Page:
“SSSIIILLLEEEENNNNCCCCEEEE!!!!!!!!!!!!!!!!!!!” the mighty King of the Turtles screams back. “I AM TEN TIMES THE VERY, VERY, VERY ANGRY KING!!!!!!!!!!! and you’re only a turtle named Mack!”

“You're in trouble of ruling place while I sit here and rule! I’m the king of a cow! And I’m the king of a mule! I’m the king of a house! And a bush! And a cat! But that isn’t all! I’ll do better than that! My throne shall be higher!” his royal head turns red in savagely voice thundered, “So pile up more turtles!! I'm ordering ’bout two hundred!!”

“Turtles! More turtles!” he roars and brayed. And the turtle guards ‘way down in the pond were misbehaved. They blinding group of Imperials. They angrily pair of Imperial soldiers. But they came. They obeyed. From all over the pond, they came marching by dozens. Whole families of turtles, swimming with uncles and cousins. And all of them stepped on the head of poor disappointedly Mack. One after another, they climbed up the stack. (They piled up so high their shells creaked and they bent! But Yertle's dismay and he lividly said "Higher!" So higher they went.)

Then Yertle the Turtle was perched up so high, He could see forty miles from his throne in the sky! “Hooray!” shouted Yertle with an evil smile. “I’m the king of the trees! I’m king of the birds! And I’m king of the bees! I’m king of the butterflies! King of the fireflies! And the air! Ah, me! What a throne! What a wonderful chair! I’m Yertle the Turtle! Oh, marvelous me! For I am the ruler of all that I see!”

Then again, from below, in the great heavy stack, Came a groan from that plain little turtle named Mack. “Your Majesty, please… I don’t like to complain, But down here below, we are feeling great pain. I know up on top you are seeing great sights,
But down here on the bottom,
We too should have rights.
We turtles can’t stand it. Our shells will all crack! Besides, we need food. We are starving!” groaned Mack.

“You hush up your mouth!” barked the bully King Yertle. “You’ve hurt his feelings to the world’s angriest, nastiest turtle. I told you to rule from the clouds! Over land! Over sea! There’s nothing, no, NOTHING, that’s higher than me!”

But, while he was snarling, he saw with surprise That the moon of the evening was starting to rise Up over his head in the darkening skies. “What’s THAT?” snorted Yertle. “Say, what IS that thing That dares to be higher than Yertle the King? I am very angrily and i shall not allow it! I’ll go higher still! I'm never in trouble, I’ll build my throne higher! I can and I will! I’ll call some more turtles. I’ll stack ‘em to heaven! I need ’bout five thousand, six hundred and seven!”

But, as Yertle, the Angry Turtle King, lifted his angry hand And started angrily to order and give the command, That plain little turtle below in the stack, That plain little turtle whose name was just Mack, Decided he’d taken enough. And he had. And that plain little lad got a bit mad. And that plain little Mack did a plain little thing. He burped! And his burp shook the throne of the king!

And Yertle the Turtle, the king of the trees, The king of the air and the birds and the bees, The king of a house and a cow and a mule… Well, that was the end of the Turtle King’s rule! For Yertle, the King of all Sala-ma-Sond, Fell off his high throne and fell Plunk! in the pond!And today the great Yertle, that Marvelous he,
Is King of the Mud. That is all he can see.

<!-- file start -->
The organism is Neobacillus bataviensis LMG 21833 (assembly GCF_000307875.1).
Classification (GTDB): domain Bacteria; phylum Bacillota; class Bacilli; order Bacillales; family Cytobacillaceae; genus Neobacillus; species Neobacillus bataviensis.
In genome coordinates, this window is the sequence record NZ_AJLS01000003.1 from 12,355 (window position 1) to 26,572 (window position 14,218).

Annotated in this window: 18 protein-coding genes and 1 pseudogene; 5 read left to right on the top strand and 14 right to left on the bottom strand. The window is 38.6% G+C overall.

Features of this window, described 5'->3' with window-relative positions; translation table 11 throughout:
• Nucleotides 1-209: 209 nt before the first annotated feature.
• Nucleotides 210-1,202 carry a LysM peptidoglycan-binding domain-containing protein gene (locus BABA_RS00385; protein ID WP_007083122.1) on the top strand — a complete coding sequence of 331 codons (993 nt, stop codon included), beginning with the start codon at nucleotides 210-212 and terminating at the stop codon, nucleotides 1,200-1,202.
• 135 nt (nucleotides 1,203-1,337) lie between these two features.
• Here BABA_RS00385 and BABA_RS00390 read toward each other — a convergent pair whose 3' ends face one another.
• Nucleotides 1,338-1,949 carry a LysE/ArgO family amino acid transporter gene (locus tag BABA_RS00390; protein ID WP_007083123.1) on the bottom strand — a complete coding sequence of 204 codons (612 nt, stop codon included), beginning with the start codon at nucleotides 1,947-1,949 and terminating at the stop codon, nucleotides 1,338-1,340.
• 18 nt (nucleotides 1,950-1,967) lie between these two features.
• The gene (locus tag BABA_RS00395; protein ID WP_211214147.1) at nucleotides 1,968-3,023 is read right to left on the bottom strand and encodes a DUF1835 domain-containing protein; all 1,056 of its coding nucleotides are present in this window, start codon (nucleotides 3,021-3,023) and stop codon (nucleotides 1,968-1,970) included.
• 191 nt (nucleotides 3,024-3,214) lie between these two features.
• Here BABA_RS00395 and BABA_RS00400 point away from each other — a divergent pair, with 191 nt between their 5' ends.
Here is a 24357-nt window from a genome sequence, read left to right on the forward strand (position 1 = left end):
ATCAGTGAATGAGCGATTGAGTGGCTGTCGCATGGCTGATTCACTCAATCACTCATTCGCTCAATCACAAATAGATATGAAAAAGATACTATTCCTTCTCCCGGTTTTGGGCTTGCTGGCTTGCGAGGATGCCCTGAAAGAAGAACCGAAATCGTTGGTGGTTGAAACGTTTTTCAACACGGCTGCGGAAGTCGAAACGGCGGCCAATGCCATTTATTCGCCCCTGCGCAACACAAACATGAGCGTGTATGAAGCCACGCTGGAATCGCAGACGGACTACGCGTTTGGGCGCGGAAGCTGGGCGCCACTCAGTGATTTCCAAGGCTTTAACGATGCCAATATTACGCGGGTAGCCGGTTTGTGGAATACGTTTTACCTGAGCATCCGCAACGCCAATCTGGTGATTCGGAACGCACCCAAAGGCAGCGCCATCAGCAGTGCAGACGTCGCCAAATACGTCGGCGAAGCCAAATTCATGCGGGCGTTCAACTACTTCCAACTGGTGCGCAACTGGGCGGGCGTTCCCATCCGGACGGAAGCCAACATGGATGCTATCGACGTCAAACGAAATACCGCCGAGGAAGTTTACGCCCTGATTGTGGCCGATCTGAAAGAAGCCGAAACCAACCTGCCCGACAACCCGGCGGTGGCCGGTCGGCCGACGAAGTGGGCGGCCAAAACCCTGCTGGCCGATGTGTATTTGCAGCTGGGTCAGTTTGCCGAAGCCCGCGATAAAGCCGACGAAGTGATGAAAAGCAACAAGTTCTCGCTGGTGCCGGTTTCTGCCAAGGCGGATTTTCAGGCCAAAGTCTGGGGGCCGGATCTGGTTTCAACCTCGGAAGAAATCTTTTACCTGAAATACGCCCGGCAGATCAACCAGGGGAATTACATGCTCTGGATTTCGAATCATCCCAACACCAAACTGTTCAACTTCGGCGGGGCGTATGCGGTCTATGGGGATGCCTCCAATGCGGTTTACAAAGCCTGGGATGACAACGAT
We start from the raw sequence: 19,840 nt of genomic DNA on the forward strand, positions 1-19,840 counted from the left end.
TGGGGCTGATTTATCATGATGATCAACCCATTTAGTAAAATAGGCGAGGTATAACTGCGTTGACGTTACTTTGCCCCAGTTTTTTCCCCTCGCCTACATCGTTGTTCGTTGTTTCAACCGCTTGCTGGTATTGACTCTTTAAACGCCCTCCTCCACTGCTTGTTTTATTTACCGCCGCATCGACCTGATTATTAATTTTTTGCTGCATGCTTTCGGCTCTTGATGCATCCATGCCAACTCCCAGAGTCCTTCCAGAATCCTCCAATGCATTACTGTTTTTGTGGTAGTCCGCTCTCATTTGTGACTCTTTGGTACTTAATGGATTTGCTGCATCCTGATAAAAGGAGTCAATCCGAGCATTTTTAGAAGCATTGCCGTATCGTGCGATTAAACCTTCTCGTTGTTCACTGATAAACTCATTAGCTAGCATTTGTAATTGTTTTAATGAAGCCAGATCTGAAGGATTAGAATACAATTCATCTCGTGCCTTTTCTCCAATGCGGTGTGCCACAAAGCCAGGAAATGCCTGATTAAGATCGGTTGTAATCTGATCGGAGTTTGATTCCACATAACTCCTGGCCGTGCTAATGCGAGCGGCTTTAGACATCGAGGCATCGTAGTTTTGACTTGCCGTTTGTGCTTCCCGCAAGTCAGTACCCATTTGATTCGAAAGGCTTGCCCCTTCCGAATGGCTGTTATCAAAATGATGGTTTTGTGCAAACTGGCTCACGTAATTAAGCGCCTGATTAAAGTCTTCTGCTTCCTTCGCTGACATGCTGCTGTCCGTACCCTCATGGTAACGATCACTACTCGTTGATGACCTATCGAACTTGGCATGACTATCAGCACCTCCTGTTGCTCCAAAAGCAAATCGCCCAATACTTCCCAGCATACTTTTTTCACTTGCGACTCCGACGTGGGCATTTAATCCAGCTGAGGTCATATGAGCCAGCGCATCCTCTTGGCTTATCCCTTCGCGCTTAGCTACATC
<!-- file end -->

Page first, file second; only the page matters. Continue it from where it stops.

And the turtles, of course... all the turtles are free
As turtles and, maybe, all creatures should be.

  • The End.
  • From there to here,
    from here to there,
    funny things are everywhere.
  • If you never did
    You should.
    These things are fun.
    and Fun is good.'
  • I am Sam.
  • That Sam-I-Am!
    That Sam-I-Am!
    I do not like that Sam-I-Am!
  • I would not like them here or there.
    I would not like them anywhere.
    I do not like green eggs and ham.
    I do not like them, Sam-I-Am.
  • Say!
    I like green eggs and ham!
    I do! I like them, Sam-I-Am!

I Had Trouble in Getting to Solla Sollew (1965)

  • I pulled, pulled, and pulled. And the next thing I knew,
    I was pulling the camel and Wubble-Chap too!
    "Now really," I thought, "this is rather unfair!"
    But he said, "Don't you stew. I am doing my share.
    "This is called teamwork. I furnish the brains.
    You furnish the muscles, the aches and the pains.

    I'll pick the best roads, tell you just where to go,
    And we'll find a good doctor more quickly, you know."
    Then he sat and he worked with his brains and his tongue
    And he bossed me around just because I was young.
    He told me go left. Then he told me go right.
    And that's what he told me all day and all night.

  • A big man on a horse scared me out of my wits.
    He bellowed, "I'm General Genghis Kahn Schmitz.
    There's a war going on! And it's time that you knew
    Every lad in this land has his duty to do.
    We're marching to battle. We need you, my boy!
    We're about to attack. We're about to destroy
    The Perilous Poozer of Pompelmoose Pass!
    So get into line. You're a Private, First Class."

  • I'd have no more troubles...
    That's what the man said.

    So I started to go.
    But I didn't.
    Instead ....
    I did some quick thinking
    Inside of my head.

    Then I started back home
    To the Valley of Vung.
    I know I'll have troubles.
    I'll maybe get stung.
    I'll always have troubles.
    I'll maybe get bit
    By that Green-Headed Quail
    On the place where I sit.

    But I've bought a big bat.
    I'm all ready, you see.
    Now my troubles are going
    To have troubles with me!

The Lorax (1971)

I am the Lorax. I speak for the trees.
UNLESS someone like you cares a whole awful lot,
nothing is going to get better. It's not.
  • "Mister!" he said with a sawdusty sneeze.
    "I am the Lorax. I speak for the trees.
    I speak for the trees, for the trees have no tongues.

    And I'm asking you, sir, at the top of my lungs" –
    He was very upset as he shouted and puffed –
    "What's that THING you've made out of my Truffula tuft?"
  • I am the Lorax who speaks for the trees,
    Which you seem to be chopping as fast as you please!

    But I'm also in charge of the brown Bar-ba-loots,
    Who played in the shade in their Bar-ba-loot suits,
    And happily lived, eating Truffula fruits.
    Now, thanks to your hacking my trees to the ground,
    There's not enough Truffula fruit to go 'round!